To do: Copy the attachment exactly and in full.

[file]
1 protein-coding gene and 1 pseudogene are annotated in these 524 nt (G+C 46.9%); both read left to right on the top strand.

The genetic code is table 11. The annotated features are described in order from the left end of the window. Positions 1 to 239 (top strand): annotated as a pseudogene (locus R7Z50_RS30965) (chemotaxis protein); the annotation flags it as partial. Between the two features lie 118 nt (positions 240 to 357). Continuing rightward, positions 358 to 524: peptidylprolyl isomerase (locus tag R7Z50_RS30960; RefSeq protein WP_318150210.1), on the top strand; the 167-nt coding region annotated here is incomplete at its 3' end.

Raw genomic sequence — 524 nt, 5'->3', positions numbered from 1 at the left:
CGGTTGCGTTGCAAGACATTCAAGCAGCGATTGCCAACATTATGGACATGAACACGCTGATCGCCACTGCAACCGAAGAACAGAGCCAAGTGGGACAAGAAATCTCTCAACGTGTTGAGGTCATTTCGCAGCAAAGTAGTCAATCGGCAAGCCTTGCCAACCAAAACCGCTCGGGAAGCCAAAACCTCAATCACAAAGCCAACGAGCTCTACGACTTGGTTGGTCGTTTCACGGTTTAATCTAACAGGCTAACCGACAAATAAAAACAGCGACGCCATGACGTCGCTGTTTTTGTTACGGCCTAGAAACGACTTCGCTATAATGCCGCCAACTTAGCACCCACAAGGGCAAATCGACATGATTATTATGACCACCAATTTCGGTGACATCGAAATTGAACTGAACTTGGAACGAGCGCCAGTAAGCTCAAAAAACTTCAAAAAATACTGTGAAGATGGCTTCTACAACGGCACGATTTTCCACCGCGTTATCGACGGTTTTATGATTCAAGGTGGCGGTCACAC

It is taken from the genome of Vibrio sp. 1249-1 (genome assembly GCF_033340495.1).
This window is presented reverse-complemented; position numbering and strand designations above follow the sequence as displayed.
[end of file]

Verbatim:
1 protein-coding gene and 1 pseudogene are annotated in these 524 nt (G+C 46.9%); both read left to right on the top strand.

The genetic code is table 11. The annotated features are described in order from the left end of the window. Positions 1 to 239 (top strand): annotated as a pseudogene (locus R7Z50_RS30965) (chemotaxis protein); the annotation flags it as partial. Between the two features lie 118 nt (positions 240 to 357). Continuing rightward, positions 358 to 524: peptidylprolyl isomerase (locus tag R7Z50_RS30960; RefSeq protein WP_318150210.1), on the top strand; the 167-nt coding region annotated here is incomplete at its 3' end.

Raw genomic sequence — 524 nt, 5'->3', positions numbered from 1 at the left:
CGGTTGCGTTGCAAGACATTCAAGCAGCGATTGCCAACATTATGGACATGAACACGCTGATCGCCACTGCAACCGAAGAACAGAGCCAAGTGGGACAAGAAATCTCTCAACGTGTTGAGGTCATTTCGCAGCAAAGTAGTCAATCGGCAAGCCTTGCCAACCAAAACCGCTCGGGAAGCCAAAACCTCAATCACAAAGCCAACGAGCTCTACGACTTGGTTGGTCGTTTCACGGTTTAATCTAACAGGCTAACCGACAAATAAAAACAGCGACGCCATGACGTCGCTGTTTTTGTTACGGCCTAGAAACGACTTCGCTATAATGCCGCCAACTTAGCACCCACAAGGGCAAATCGACATGATTATTATGACCACCAATTTCGGTGACATCGAAATTGAACTGAACTTGGAACGAGCGCCAGTAAGCTCAAAAAACTTCAAAAAATACTGTGAAGATGGCTTCTACAACGGCACGATTTTCCACCGCGTTATCGACGGTTTTATGATTCAAGGTGGCGGTCACAC

It is taken from the genome of Vibrio sp. 1249-1 (genome assembly GCF_033340495.1).
This window is presented reverse-complemented; position numbering and strand designations above follow the sequence as displayed.